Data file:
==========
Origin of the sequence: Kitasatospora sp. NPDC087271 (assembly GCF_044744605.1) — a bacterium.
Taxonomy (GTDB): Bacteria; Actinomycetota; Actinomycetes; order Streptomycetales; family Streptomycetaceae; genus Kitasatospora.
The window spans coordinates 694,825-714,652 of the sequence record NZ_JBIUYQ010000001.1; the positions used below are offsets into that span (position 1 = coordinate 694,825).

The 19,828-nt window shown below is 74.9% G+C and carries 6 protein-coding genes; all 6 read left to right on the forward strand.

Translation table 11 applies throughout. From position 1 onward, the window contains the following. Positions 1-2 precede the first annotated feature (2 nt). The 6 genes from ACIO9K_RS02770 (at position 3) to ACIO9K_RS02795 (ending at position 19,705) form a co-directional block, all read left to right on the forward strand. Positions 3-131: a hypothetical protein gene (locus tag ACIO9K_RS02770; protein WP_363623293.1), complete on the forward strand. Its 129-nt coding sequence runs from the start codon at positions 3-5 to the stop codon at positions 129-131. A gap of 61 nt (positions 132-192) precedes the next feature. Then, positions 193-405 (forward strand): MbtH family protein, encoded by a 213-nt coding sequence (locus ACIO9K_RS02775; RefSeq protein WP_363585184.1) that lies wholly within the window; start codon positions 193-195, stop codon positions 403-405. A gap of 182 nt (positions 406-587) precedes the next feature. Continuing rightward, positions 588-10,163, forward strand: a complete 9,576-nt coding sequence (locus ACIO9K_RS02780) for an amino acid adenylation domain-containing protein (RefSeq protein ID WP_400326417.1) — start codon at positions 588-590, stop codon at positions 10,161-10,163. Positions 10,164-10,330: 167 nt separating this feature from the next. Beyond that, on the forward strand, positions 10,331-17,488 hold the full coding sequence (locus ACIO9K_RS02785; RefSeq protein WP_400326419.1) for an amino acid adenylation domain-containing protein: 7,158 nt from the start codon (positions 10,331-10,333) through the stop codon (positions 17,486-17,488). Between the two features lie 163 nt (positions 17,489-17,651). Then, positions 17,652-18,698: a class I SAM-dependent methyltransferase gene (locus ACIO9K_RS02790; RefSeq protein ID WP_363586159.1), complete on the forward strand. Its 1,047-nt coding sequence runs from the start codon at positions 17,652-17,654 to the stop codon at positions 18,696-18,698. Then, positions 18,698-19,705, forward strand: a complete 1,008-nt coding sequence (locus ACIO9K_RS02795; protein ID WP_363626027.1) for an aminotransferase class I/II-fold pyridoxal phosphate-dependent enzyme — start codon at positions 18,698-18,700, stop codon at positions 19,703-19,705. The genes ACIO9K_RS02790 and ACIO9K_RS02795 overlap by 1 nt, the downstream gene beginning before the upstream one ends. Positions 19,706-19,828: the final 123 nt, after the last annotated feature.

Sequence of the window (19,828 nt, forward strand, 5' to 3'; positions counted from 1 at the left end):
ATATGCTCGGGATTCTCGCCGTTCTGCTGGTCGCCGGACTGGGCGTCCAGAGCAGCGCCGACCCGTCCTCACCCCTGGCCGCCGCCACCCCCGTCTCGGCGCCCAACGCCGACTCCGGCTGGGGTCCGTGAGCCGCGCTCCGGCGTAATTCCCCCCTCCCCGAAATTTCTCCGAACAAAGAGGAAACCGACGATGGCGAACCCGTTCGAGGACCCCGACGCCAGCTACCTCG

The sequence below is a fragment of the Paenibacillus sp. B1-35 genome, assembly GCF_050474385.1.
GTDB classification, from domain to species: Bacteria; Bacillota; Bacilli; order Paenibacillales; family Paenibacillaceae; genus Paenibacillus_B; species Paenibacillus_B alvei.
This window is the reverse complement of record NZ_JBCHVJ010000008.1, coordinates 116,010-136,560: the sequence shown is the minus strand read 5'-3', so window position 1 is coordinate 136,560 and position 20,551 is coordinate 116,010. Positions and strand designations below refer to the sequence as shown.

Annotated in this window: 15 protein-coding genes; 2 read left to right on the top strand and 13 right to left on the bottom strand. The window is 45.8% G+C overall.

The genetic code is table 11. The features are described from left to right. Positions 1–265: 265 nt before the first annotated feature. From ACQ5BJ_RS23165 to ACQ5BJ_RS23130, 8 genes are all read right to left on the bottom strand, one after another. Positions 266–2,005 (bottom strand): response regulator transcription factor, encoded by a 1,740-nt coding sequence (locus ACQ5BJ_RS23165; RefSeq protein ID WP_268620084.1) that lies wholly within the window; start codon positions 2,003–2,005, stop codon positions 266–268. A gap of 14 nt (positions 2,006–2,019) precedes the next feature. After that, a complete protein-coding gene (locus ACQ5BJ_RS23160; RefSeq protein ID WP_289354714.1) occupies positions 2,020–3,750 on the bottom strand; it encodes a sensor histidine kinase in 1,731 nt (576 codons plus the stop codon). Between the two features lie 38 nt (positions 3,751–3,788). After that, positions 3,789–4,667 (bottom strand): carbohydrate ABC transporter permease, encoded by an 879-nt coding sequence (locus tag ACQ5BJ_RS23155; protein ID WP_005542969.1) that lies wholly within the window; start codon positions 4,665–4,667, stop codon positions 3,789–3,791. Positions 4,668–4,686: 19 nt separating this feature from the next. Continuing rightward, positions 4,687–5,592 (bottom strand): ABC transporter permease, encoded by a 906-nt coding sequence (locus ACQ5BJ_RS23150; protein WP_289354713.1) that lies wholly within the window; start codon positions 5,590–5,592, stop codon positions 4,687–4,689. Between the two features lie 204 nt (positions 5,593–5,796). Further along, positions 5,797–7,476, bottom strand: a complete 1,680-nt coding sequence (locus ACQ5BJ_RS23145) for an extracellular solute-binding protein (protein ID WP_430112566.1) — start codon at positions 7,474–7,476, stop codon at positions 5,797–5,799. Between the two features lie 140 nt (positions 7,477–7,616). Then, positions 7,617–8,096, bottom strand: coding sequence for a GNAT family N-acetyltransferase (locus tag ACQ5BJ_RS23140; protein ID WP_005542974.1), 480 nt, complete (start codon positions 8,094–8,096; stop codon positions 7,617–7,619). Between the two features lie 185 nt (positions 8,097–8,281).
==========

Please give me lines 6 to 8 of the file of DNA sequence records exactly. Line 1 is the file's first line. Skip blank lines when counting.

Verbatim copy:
Sequence of the window (19,828 nt, forward strand, 5' to 3'; positions counted from 1 at the left end):
ATATGCTCGGGATTCTCGCCGTTCTGCTGGTCGCCGGACTGGGCGTCCAGAGCAGCGCCGACCCGTCCTCACCCCTGGCCGCCGCCACCCCCGTCTCGGCGCCCAACGCCGACTCCGGCTGGGGTCCGTGAGCCGCGCTCCGGCGTAATTCCCCCCTCCCCGAAATTTCTCCGAACAAAGAGGAAACCGACGATGGCGAACCCGTTCGAGGACCCCGACGCCAGCTACCTCG

The sequence below is a fragment of the Paenibacillus sp. B1-35 genome, assembly GCF_050474385.1.